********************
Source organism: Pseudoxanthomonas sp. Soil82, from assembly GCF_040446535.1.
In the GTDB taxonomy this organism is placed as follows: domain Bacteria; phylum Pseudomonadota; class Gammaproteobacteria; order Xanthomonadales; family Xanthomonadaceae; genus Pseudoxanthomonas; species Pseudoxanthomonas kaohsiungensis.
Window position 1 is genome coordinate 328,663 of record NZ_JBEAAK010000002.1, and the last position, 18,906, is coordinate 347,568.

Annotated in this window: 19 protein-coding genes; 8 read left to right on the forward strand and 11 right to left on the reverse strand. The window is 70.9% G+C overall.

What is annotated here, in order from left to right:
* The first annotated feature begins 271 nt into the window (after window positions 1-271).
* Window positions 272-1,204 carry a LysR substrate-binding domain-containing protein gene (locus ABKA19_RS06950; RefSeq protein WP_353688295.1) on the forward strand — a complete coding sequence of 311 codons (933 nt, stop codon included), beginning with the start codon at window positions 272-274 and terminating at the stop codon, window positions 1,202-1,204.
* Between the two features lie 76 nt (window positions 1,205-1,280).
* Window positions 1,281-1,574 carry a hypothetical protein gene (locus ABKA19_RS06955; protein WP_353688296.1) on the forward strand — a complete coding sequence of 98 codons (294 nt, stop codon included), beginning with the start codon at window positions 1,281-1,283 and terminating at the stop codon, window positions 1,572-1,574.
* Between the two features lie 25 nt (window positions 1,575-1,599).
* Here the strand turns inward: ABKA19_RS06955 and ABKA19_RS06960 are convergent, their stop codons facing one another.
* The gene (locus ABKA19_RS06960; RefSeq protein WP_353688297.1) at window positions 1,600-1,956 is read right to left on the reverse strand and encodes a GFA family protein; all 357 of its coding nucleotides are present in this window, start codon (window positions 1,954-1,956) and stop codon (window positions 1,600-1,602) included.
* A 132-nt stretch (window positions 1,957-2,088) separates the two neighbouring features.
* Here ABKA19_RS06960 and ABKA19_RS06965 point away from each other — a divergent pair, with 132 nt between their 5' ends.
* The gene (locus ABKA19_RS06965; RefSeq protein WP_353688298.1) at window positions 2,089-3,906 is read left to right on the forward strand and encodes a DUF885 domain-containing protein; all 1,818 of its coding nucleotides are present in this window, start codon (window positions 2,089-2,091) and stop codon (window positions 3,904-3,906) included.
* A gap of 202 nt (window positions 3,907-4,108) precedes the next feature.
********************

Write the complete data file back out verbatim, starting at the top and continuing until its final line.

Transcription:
Source organism: Pseudoxanthomonas sp. Soil82, from assembly GCF_040446535.1.
In the GTDB taxonomy this organism is placed as follows: domain Bacteria; phylum Pseudomonadota; class Gammaproteobacteria; order Xanthomonadales; family Xanthomonadaceae; genus Pseudoxanthomonas; species Pseudoxanthomonas kaohsiungensis.
Window position 1 is genome coordinate 328,663 of record NZ_JBEAAK010000002.1, and the last position, 18,906, is coordinate 347,568.

Annotated in this window: 19 protein-coding genes; 8 read left to right on the forward strand and 11 right to left on the reverse strand. The window is 70.9% G+C overall.

What is annotated here, in order from left to right:
* The first annotated feature begins 271 nt into the window (after window positions 1-271).
* Window positions 272-1,204 carry a LysR substrate-binding domain-containing protein gene (locus ABKA19_RS06950; RefSeq protein WP_353688295.1) on the forward strand — a complete coding sequence of 311 codons (933 nt, stop codon included), beginning with the start codon at window positions 272-274 and terminating at the stop codon, window positions 1,202-1,204.
* Between the two features lie 76 nt (window positions 1,205-1,280).
* Window positions 1,281-1,574 carry a hypothetical protein gene (locus ABKA19_RS06955; protein WP_353688296.1) on the forward strand — a complete coding sequence of 98 codons (294 nt, stop codon included), beginning with the start codon at window positions 1,281-1,283 and terminating at the stop codon, window positions 1,572-1,574.
* Between the two features lie 25 nt (window positions 1,575-1,599).
* Here the strand turns inward: ABKA19_RS06955 and ABKA19_RS06960 are convergent, their stop codons facing one another.
* The gene (locus ABKA19_RS06960; RefSeq protein WP_353688297.1) at window positions 1,600-1,956 is read right to left on the reverse strand and encodes a GFA family protein; all 357 of its coding nucleotides are present in this window, start codon (window positions 1,954-1,956) and stop codon (window positions 1,600-1,602) included.
* A 132-nt stretch (window positions 1,957-2,088) separates the two neighbouring features.
* Here ABKA19_RS06960 and ABKA19_RS06965 point away from each other — a divergent pair, with 132 nt between their 5' ends.
* The gene (locus ABKA19_RS06965; RefSeq protein WP_353688298.1) at window positions 2,089-3,906 is read left to right on the forward strand and encodes a DUF885 domain-containing protein; all 1,818 of its coding nucleotides are present in this window, start codon (window positions 2,089-2,091) and stop codon (window positions 3,904-3,906) included.
* A gap of 202 nt (window positions 3,907-4,108) precedes the next feature.